The real chorus, arriving later: “You’re a cowboy like me / Perched in the dark / Telling all the rich folks anything they wanna hear / Like, ‘it could be love’, / I could be the way forward only if they pay for it”; then “You’re a bandit like me / Eyes full of stars / Hustlin’ for the good life / Never thought I’d meet you here / It could be love / We could be the way forward / And I know I’ll pay for it”. This, here, is archetypal Swift, a changing-same wherein an animating lyrical frame is transmuted into its opposite, from strength to weakness, from calculation to dizziness, from self-centeredness to self-abnegation. There’s much more to the execution, of course: the soft country glaze she and co-writer Aaron Dessner cast over the entire affair; the delicacy of the way she sings “they wanna hear” with a slight upward lilt so as to catch both the pathetic desire of her character’s marks and her own pathetic hollowness in pretending to give them what they want; the way her voice softens down almost to nothing on “it could be love” to evoke both the smallness of a lie and the vulnerability of a truth, the first time capturing her own fecklessness and the second time capturing her uncertainty over the spectral prospect of the real thing arriving; the gorgeous, gratuitous guitar solo that arrives in the middle of the song, then disappears, only to re-emerge at the song’s conclusion as the singer sighs, “I’m never going to love again…” Does this declaration spell happiness ever after, or a lifetime of emptiness and betrayal? For the songwriter, the success lies in not answering that question: as her character has known all along, but she herself has been learning for the longest time, “forever is the sweetest con.”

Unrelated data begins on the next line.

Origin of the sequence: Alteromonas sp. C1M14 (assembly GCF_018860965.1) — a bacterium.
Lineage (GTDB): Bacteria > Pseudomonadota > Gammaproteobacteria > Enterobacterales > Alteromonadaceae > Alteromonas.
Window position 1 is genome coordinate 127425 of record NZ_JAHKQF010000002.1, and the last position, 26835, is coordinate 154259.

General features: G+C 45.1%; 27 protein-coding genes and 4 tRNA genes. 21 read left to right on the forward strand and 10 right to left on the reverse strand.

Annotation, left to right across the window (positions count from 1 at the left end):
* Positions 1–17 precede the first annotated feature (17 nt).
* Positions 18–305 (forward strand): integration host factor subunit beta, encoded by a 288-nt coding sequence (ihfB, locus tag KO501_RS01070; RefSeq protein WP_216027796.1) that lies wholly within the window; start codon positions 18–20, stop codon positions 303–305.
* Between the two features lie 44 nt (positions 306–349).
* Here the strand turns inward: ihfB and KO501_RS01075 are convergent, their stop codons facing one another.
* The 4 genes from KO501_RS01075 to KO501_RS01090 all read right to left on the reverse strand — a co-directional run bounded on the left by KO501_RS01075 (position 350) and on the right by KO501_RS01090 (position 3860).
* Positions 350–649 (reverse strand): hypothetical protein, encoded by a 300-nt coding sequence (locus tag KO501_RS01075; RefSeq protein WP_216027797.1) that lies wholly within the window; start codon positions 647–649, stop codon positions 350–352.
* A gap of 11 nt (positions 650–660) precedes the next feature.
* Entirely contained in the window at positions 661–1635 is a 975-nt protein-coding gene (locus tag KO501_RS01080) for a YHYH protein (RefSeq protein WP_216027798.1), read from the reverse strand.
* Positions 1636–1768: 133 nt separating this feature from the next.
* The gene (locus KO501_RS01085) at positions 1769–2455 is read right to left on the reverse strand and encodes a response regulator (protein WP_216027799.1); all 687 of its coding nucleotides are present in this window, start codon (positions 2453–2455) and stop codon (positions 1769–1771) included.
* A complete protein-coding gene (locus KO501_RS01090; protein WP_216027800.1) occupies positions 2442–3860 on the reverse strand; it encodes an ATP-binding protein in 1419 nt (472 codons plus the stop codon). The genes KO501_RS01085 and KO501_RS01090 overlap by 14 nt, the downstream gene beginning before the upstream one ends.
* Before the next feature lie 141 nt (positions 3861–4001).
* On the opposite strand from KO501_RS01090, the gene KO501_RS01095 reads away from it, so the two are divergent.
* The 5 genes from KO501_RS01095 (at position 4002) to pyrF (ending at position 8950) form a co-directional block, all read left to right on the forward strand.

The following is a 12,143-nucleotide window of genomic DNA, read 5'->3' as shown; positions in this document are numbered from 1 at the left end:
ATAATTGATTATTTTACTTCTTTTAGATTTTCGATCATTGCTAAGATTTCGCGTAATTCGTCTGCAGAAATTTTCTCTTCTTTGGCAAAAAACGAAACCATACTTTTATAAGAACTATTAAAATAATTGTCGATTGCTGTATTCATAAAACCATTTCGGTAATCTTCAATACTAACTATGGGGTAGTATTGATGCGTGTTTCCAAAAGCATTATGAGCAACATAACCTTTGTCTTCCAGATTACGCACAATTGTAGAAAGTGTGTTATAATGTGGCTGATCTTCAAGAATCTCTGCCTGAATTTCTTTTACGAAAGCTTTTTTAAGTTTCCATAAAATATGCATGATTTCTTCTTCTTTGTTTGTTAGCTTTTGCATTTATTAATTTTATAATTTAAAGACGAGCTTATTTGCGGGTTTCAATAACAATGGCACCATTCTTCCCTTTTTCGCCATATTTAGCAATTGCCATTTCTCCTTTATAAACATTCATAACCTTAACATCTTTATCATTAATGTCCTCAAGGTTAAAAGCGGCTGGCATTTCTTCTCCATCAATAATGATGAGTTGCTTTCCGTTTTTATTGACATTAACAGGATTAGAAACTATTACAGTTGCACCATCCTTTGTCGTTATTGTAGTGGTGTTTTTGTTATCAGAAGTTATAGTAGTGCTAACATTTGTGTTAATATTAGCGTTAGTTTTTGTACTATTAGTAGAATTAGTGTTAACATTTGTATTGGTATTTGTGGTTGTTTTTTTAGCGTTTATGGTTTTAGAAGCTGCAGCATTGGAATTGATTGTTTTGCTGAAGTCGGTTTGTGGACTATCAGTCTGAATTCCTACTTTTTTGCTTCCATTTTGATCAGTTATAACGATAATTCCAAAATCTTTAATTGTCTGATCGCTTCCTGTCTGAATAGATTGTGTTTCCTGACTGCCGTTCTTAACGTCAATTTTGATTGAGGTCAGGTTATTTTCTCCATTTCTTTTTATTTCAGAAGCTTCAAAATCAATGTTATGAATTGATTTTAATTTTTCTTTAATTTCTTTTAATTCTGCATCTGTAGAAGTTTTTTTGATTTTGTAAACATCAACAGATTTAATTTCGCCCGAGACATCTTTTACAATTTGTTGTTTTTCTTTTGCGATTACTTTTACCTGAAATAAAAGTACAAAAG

The 1975
“Me and You Together Song”

As with Swift, the appeal of Matt Healy’s songwriting is in part the sense that he is gradually assembling (secretly, but right there in front of the whole world) a universe of interconnected characters and stories bound together less by some overarching narrative than a desire to see, to understand more about the workings of the world and the people within it. “Growing a brain in public”, you might say, and then scoff – why romanticise an artist’s lack of emotional maturity just because it allows room for growth? Yet I am humble enough to identify with that “room for growth” sufficiently for both writers tend to affect me quite a bit.